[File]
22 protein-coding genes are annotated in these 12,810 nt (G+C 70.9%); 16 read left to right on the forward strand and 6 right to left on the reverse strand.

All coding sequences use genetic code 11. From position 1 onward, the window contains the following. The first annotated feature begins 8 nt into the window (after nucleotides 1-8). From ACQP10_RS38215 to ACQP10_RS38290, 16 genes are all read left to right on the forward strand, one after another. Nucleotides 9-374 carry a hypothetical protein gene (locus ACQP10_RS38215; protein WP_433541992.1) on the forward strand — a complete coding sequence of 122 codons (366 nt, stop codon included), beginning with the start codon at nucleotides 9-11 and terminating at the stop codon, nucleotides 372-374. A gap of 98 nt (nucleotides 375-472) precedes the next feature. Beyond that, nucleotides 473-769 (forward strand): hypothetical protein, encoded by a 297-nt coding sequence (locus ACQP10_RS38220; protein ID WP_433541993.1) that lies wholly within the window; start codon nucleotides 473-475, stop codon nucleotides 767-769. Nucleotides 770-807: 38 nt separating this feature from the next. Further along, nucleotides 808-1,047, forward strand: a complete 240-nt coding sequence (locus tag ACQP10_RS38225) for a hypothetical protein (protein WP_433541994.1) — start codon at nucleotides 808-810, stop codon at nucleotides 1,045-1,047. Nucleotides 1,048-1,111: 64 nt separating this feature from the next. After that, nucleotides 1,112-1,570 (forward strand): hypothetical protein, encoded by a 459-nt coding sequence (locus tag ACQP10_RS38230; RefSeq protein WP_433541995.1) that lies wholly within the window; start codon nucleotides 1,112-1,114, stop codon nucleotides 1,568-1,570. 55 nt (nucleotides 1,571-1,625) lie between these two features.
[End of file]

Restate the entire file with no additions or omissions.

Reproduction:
22 protein-coding genes are annotated in these 12,810 nt (G+C 70.9%); 16 read left to right on the forward strand and 6 right to left on the reverse strand.

All coding sequences use genetic code 11. From position 1 onward, the window contains the following. The first annotated feature begins 8 nt into the window (after nucleotides 1-8). From ACQP10_RS38215 to ACQP10_RS38290, 16 genes are all read left to right on the forward strand, one after another. Nucleotides 9-374 carry a hypothetical protein gene (locus ACQP10_RS38215; protein WP_433541992.1) on the forward strand — a complete coding sequence of 122 codons (366 nt, stop codon included), beginning with the start codon at nucleotides 9-11 and terminating at the stop codon, nucleotides 372-374. A gap of 98 nt (nucleotides 375-472) precedes the next feature. Beyond that, nucleotides 473-769 (forward strand): hypothetical protein, encoded by a 297-nt coding sequence (locus ACQP10_RS38220; protein ID WP_433541993.1) that lies wholly within the window; start codon nucleotides 473-475, stop codon nucleotides 767-769. Nucleotides 770-807: 38 nt separating this feature from the next. Further along, nucleotides 808-1,047, forward strand: a complete 240-nt coding sequence (locus tag ACQP10_RS38225) for a hypothetical protein (protein WP_433541994.1) — start codon at nucleotides 808-810, stop codon at nucleotides 1,045-1,047. Nucleotides 1,048-1,111: 64 nt separating this feature from the next. After that, nucleotides 1,112-1,570 (forward strand): hypothetical protein, encoded by a 459-nt coding sequence (locus tag ACQP10_RS38230; RefSeq protein WP_433541995.1) that lies wholly within the window; start codon nucleotides 1,112-1,114, stop codon nucleotides 1,568-1,570. 55 nt (nucleotides 1,571-1,625) lie between these two features.